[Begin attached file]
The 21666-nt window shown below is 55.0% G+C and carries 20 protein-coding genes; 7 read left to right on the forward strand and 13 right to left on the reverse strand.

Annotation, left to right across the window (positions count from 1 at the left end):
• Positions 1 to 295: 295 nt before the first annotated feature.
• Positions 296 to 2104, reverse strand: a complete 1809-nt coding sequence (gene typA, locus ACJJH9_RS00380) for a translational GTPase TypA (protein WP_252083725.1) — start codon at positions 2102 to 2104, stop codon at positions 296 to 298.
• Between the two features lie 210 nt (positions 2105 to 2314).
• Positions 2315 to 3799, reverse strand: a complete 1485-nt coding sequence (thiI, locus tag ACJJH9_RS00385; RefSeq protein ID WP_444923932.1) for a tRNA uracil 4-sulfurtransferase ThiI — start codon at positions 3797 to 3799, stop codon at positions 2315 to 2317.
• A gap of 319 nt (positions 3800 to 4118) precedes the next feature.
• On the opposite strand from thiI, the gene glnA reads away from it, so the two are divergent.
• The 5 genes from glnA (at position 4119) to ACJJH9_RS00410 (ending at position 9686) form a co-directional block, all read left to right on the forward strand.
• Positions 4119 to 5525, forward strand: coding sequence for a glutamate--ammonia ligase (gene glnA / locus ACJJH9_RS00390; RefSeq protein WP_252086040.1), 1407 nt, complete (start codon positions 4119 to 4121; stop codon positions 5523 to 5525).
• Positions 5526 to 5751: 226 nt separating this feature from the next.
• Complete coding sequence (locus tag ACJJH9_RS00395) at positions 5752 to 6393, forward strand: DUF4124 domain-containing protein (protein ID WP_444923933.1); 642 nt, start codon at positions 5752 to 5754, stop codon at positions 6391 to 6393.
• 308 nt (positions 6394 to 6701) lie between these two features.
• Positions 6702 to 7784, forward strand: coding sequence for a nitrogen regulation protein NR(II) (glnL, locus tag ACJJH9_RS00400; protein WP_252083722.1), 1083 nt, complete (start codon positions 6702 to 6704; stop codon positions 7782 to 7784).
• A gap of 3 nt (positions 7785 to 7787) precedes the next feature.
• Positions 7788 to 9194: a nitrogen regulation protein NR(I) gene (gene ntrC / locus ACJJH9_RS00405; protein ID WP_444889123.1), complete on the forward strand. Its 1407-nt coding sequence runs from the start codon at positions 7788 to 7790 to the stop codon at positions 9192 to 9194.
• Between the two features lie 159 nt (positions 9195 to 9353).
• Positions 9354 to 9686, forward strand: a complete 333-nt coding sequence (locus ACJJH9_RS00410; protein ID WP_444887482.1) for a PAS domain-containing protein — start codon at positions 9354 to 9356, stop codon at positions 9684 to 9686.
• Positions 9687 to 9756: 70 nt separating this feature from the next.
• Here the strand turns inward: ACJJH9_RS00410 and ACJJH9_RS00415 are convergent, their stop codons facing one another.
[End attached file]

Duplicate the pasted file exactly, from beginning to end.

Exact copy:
The 21666-nt window shown below is 55.0% G+C and carries 20 protein-coding genes; 7 read left to right on the forward strand and 13 right to left on the reverse strand.

Annotation, left to right across the window (positions count from 1 at the left end):
• Positions 1 to 295: 295 nt before the first annotated feature.
• Positions 296 to 2104, reverse strand: a complete 1809-nt coding sequence (gene typA, locus ACJJH9_RS00380) for a translational GTPase TypA (protein WP_252083725.1) — start codon at positions 2102 to 2104, stop codon at positions 296 to 298.
• Between the two features lie 210 nt (positions 2105 to 2314).
• Positions 2315 to 3799, reverse strand: a complete 1485-nt coding sequence (thiI, locus tag ACJJH9_RS00385; RefSeq protein ID WP_444923932.1) for a tRNA uracil 4-sulfurtransferase ThiI — start codon at positions 3797 to 3799, stop codon at positions 2315 to 2317.
• A gap of 319 nt (positions 3800 to 4118) precedes the next feature.
• On the opposite strand from thiI, the gene glnA reads away from it, so the two are divergent.
• The 5 genes from glnA (at position 4119) to ACJJH9_RS00410 (ending at position 9686) form a co-directional block, all read left to right on the forward strand.
• Positions 4119 to 5525, forward strand: coding sequence for a glutamate--ammonia ligase (gene glnA / locus ACJJH9_RS00390; RefSeq protein WP_252086040.1), 1407 nt, complete (start codon positions 4119 to 4121; stop codon positions 5523 to 5525).
• Positions 5526 to 5751: 226 nt separating this feature from the next.
• Complete coding sequence (locus tag ACJJH9_RS00395) at positions 5752 to 6393, forward strand: DUF4124 domain-containing protein (protein ID WP_444923933.1); 642 nt, start codon at positions 5752 to 5754, stop codon at positions 6391 to 6393.
• 308 nt (positions 6394 to 6701) lie between these two features.
• Positions 6702 to 7784, forward strand: coding sequence for a nitrogen regulation protein NR(II) (glnL, locus tag ACJJH9_RS00400; protein WP_252083722.1), 1083 nt, complete (start codon positions 6702 to 6704; stop codon positions 7782 to 7784).
• A gap of 3 nt (positions 7785 to 7787) precedes the next feature.
• Positions 7788 to 9194: a nitrogen regulation protein NR(I) gene (gene ntrC / locus ACJJH9_RS00405; protein ID WP_444889123.1), complete on the forward strand. Its 1407-nt coding sequence runs from the start codon at positions 7788 to 7790 to the stop codon at positions 9192 to 9194.
• Between the two features lie 159 nt (positions 9195 to 9353).
• Positions 9354 to 9686, forward strand: a complete 333-nt coding sequence (locus ACJJH9_RS00410; protein ID WP_444887482.1) for a PAS domain-containing protein — start codon at positions 9354 to 9356, stop codon at positions 9684 to 9686.
• Positions 9687 to 9756: 70 nt separating this feature from the next.
• Here the strand turns inward: ACJJH9_RS00410 and ACJJH9_RS00415 are convergent, their stop codons facing one another.